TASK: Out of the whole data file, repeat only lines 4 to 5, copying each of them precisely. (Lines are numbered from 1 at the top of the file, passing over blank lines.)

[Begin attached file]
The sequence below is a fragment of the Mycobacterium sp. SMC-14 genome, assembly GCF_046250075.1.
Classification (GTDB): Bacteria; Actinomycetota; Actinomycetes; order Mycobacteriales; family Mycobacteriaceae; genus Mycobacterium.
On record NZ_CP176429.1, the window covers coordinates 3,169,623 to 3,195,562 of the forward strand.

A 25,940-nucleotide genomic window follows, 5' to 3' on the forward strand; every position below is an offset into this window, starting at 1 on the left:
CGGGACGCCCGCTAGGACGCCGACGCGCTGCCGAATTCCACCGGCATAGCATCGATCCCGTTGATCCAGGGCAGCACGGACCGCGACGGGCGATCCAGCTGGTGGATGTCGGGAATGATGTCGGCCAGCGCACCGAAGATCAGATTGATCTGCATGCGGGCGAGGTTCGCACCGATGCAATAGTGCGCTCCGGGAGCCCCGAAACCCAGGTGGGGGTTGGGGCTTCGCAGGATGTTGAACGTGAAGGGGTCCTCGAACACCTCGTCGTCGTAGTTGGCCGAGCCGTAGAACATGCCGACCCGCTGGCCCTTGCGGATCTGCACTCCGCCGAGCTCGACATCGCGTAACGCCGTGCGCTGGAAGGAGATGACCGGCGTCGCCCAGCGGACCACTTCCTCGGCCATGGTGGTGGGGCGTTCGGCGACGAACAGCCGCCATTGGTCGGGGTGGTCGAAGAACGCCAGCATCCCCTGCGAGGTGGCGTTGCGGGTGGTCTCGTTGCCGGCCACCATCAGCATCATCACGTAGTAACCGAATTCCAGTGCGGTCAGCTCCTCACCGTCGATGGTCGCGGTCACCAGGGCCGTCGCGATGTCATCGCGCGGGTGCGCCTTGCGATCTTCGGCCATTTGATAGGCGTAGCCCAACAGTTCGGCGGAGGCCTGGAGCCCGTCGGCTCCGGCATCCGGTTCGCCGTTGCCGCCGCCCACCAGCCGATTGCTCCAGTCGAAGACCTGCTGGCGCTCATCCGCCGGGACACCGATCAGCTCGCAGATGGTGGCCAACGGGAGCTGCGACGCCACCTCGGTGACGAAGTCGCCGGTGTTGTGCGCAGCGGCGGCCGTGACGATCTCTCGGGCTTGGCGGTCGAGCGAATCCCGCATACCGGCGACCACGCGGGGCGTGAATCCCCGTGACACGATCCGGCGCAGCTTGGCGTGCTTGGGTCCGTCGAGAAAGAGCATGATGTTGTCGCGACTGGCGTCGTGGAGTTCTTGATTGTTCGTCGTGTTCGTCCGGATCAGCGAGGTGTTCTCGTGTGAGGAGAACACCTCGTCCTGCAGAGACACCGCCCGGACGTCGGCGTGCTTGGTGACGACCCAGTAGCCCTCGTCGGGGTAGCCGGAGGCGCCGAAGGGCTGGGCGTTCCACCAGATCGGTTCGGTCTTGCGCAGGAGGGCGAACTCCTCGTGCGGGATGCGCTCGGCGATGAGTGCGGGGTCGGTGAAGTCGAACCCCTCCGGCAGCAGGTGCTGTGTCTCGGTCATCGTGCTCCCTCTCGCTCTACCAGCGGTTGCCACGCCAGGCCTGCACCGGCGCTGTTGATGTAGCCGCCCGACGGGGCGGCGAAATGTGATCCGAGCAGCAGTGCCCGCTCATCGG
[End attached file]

A 25,940-nucleotide genomic window follows, 5' to 3' on the forward strand; every position below is an offset into this window, starting at 1 on the left:
CGGGACGCCCGCTAGGACGCCGACGCGCTGCCGAATTCCACCGGCATAGCATCGATCCCGTTGATCCAGGGCAGCACGGACCGCGACGGGCGATCCAGCTGGTGGATGTCGGGAATGATGTCGGCCAGCGCACCGAAGATCAGATTGATCTGCATGCGGGCGAGGTTCGCACCGATGCAATAGTGCGCTCCGGGAGCCCCGAAACCCAGGTGGGGGTTGGGGCTTCGCAGGATGTTGAACGTGAAGGGGTCCTCGAACACCTCGTCGTCGTAGTTGGCCGAGCCGTAGAACATGCCGACCCGCTGGCCCTTGCGGATCTGCACTCCGCCGAGCTCGACATCGCGTAACGCCGTGCGCTGGAAGGAGATGACCGGCGTCGCCCAGCGGACCACTTCCTCGGCCATGGTGGTGGGGCGTTCGGCGACGAACAGCCGCCATTGGTCGGGGTGGTCGAAGAACGCCAGCATCCCCTGCGAGGTGGCGTTGCGGGTGGTCTCGTTGCCGGCCACCATCAGCATCATCACGTAGTAACCGAATTCCAGTGCGGTCAGCTCCTCACCGTCGATGGTCGCGGTCACCAGGGCCGTCGCGATGTCATCGCGCGGGTGCGCCTTGCGATCTTCGGCCATTTGATAGGCGTAGCCCAACAGTTCGGCGGAGGCCTGGAGCCCGTCGGCTCCGGCATCCGGTTCGCCGTTGCCGCCGCCCACCAGCCGATTGCTCCAGTCGAAGACCTGCTGGCGCTCATCCGCCGGGACACCGATCAGCTCGCAGATGGTGGCCAACGGGAGCTGCGACGCCACCTCGGTGACGAAGTCGCCGGTGTTGTGCGCAGCGGCGGCCGTGACGATCTCTCGGGCTTGGCGGTCGAGCGAATCCCGCATACCGGCGACCACGCGGGGCGTGAATCCCCGTGACACGATCCGGCGCAGCTTGGCGTGCTTGGGTCCGTCGAGAAAGAGCATGATGTTGTCGCGACTGGCGTCGTGGAGTTCTTGATTGTTCGTCGTGTTCGTCCGGATCAGCGAGGTGTTCTCGTGTGAGGAGAACACCTCGTCCTGCAGAGACACCGCCCGGACGTCGGCGTGCTTGGTGACGACCCAGTAGCCCTCGTCGGGGTAGCCGGAGGCGCCGAAGGGCTGGGCGTTCCACCAGATCGGTTCGGTCTTGCGCAGGAGGGCGAACTCCTCGTGCGGGATGCGCTCGGCGATGAGTGCGGGGTCGGTGAAGTCGAACCCCTCCGGCAGCAGGTGCTGTGTCTCGGTCATCGTGCTCCCTCTCGCTCTACCAGCGGTTGCCACGCCAGGCCTGCACCGGCGCTGTTGATGTAGCCGCCCGACGGGGCGGCGAAATGTGATCCGAGCAGCAGTGCCCGCTCATCGG